Staying healthy during a lockdown

A global crisis such as Coronavirus (COVID-19) can affect us all in ways that most of us couldn’t have imagined. When gyms close and team sports are discouraged due to social distancing, looking after our physical and psychological health becomes increasingly difficult, and with more of our clients working from home at improvised workstations, many begin to feel the strain.

Set up a work/desk station

For those who don’t have a workstation set up at home, it can be tempting to sit on the sofa with the computer on your lap, but trying to sit at a proper desk instead, or even the kitchen table is much better for your posture.

Take regular breaks

Without the usual commute to work or the disruptions that the office provides, you can often get more done. It’s not unusual however to find yourself sitting at the desk for hours on end without a break. It might help to set a timer to ensure you take regular breaks. Even just two minutes walking around the house every half hour can help.

Go outside (if you can) and at a safe distance

With a fast changing situation and government advice being updated daily, practicing social distancing does not mean that you have to stay in the house constantly (unless you have symptoms or are in a vulnerable group and have been told to self-isolate). Unless government advice changes, take a short walk outside for exercise in a way that reduces social contact. Avoid mass gatherings, avoid public transport and keep a safe distance of at two metres from others.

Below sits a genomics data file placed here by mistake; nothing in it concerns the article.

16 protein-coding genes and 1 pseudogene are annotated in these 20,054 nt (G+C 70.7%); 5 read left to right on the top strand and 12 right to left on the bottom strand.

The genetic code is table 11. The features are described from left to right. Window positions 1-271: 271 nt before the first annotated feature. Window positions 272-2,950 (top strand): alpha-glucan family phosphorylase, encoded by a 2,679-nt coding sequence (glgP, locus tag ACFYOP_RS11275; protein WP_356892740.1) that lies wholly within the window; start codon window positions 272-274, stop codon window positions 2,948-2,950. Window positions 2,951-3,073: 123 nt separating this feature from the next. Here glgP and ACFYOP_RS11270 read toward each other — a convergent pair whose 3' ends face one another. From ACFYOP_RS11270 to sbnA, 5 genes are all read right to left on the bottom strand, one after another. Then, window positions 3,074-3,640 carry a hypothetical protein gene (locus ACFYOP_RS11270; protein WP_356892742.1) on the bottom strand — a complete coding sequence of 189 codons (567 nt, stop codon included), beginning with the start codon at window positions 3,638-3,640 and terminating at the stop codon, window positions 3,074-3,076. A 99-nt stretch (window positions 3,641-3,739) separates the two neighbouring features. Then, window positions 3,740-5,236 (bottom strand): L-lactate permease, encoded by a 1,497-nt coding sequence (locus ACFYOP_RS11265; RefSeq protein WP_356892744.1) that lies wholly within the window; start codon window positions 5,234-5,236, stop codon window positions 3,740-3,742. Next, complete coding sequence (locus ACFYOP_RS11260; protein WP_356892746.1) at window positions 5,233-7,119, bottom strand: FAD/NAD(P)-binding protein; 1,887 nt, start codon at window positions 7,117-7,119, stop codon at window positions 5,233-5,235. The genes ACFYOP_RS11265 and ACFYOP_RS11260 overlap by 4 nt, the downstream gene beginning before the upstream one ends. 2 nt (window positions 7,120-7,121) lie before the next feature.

Use your home as a gym

Whilst in isolation and stuck at home, try to keep active in as many ways as you can. Walk up and down the stairs several times, get out in to the garden (if you have one) or find a new exercise video on YouTube. Better yet, make your own exercise videos and upload them to your clinic social media channels!

Keep in touch

When we think of keeping fit, we often focus on our physical health but may lose track of our psychological wellbeing. The flip side of social distancing is social isolation, but modern technology such as video calls (Skype, WhatsApp, Facetime etc), text messaging, social media and telephone calls make it easier than ever to keep in contact with loved ones without the need for real-time face-to-face gatherings. Even if you consider yourself to be fine, is there someone you know that might feel isolated and could do with a phone call?

Set up a routine

Maintaining a routine can help you keep on top of feelings of anxiety and frustration. Write a list of all the things that you want to achieve by the end of the week (and sticking to it) might be part of that.

Unprecedented events that unfold will undoubtedly affect us all and change the way we view ourselves, our lives and the future. However, if we remain calm and work together to support each other as a community, we can and will prevail through difficult times.



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